On the morning after Ravi Shankar's death (1920-2012), The Recording Academy announced that he was being given a Lifetime Achievement Award. Neil Portnow, The President and CEO of the organization said:

"Three-time Grammy winner and renowned sitar player Ravi Shankar was a true pioneer in introducing Indian music to the West. We have lost an innovative and exceptional talent and a true ambassador of international music."

During the 1950s, this gifted Indian musician created an orchestra and began to meld Indian and Western instrumentation. He recorded albums with classical violinist Yehudi Menuhin. Then in 1956, World Pacific Records released "Three Ragas" which impressed jazz and pop musicians with its improvisational qualities, shifting polyrhythms, and the velocity of the instrumentation.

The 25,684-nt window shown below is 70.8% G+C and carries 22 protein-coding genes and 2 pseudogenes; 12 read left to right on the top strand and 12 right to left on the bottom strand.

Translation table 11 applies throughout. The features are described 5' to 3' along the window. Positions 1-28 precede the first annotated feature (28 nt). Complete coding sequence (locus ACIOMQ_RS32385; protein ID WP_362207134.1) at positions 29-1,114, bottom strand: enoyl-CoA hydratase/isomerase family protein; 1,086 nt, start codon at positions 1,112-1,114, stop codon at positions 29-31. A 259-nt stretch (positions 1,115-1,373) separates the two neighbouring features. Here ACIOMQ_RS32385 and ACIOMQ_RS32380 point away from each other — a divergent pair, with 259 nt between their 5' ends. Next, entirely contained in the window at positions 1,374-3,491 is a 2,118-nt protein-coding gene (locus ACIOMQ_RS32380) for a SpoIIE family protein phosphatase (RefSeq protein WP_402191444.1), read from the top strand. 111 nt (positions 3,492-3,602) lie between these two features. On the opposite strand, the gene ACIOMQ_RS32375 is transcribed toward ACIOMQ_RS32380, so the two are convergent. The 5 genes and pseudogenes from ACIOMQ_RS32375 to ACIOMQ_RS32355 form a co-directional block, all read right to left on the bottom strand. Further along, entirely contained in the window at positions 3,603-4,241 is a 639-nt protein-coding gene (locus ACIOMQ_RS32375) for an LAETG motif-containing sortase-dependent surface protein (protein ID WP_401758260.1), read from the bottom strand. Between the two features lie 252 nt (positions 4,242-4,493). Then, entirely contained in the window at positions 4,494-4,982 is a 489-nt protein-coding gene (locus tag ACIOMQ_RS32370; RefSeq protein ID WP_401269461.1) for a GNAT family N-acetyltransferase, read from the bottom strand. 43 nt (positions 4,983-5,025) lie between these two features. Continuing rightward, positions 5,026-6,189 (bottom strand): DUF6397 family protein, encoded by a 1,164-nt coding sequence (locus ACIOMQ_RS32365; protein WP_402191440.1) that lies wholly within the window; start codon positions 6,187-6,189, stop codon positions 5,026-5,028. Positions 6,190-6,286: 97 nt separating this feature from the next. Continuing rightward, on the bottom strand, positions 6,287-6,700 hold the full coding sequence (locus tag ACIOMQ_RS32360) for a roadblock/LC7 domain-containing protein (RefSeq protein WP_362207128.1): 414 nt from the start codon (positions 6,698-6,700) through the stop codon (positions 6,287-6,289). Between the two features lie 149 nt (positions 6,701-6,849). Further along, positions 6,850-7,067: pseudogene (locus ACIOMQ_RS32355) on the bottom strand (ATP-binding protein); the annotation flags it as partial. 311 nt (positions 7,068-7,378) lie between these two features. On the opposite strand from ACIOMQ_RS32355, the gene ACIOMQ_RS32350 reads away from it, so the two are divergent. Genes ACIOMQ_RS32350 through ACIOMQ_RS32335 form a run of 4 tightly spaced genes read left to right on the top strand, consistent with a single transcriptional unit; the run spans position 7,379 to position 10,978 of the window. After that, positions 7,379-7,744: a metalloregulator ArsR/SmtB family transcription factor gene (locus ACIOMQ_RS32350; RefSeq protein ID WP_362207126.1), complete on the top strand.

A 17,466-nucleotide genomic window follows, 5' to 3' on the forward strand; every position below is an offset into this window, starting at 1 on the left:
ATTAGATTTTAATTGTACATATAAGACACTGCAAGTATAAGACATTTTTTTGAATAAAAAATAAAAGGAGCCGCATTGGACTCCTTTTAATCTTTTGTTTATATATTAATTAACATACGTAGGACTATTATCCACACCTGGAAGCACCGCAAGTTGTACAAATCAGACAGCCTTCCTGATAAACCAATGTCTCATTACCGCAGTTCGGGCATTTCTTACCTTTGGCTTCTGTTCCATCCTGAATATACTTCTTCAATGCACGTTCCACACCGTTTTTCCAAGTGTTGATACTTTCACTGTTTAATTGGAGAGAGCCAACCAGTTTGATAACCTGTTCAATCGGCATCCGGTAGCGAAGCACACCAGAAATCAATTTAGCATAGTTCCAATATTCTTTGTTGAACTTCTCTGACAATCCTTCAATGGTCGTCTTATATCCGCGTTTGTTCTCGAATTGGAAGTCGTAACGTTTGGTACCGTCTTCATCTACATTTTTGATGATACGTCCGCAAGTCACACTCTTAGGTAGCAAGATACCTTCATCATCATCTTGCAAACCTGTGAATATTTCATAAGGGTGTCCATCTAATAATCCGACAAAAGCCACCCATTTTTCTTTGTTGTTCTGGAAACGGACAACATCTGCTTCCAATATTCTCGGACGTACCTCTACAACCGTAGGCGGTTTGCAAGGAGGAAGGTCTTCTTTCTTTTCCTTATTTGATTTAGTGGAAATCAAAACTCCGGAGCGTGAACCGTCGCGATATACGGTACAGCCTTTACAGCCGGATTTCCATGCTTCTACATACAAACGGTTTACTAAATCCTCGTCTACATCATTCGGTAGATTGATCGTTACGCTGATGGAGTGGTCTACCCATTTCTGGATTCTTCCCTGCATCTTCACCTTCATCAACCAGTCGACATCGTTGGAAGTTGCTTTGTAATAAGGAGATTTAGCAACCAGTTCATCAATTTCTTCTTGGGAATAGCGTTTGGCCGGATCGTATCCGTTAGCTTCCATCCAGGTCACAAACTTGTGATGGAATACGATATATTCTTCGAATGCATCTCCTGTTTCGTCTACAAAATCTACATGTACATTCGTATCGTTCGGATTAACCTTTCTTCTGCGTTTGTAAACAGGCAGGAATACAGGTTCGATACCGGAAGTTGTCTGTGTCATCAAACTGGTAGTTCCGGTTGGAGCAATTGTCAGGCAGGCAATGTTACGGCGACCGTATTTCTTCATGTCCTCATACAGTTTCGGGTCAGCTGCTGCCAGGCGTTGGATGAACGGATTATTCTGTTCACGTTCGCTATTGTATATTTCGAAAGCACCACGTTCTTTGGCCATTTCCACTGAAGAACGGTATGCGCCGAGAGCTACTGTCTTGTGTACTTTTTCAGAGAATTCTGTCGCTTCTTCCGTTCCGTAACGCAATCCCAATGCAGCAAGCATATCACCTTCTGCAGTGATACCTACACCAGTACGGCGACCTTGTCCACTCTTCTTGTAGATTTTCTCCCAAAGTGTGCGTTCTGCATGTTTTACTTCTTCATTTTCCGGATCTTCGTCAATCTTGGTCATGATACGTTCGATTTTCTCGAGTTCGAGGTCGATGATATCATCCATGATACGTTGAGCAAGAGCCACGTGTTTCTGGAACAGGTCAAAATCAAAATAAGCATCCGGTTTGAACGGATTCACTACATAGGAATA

Rock star David Crosby who loved the sound of the sitar, began telling everyone in the Western music community that Shankar and John Coltrane were the two greatest musicians living. Shankar also had a large influence on George Harrison of the Beatles whose sitar ballads include "Tomorrow Never Knows," "Within You Without You," and "The Inner Light."

Shankar's popularity with the public skyrocketed when he opened the final day of the three-day 1967 Monterey International Pop Festival with a four-hour performance. During his 40-year career, he kept on collaborating with a variety of musicians, taking on causes (such as the Concert for Bangladesh), and even creating music for movies such as Gandhi.

With its elegant notes and descriptions of Shankar's eclectic music career, The Essential Ravi Shankar, a two-disc set, is a deeply spiritual experience demonstrating the global dimensions of his artistry.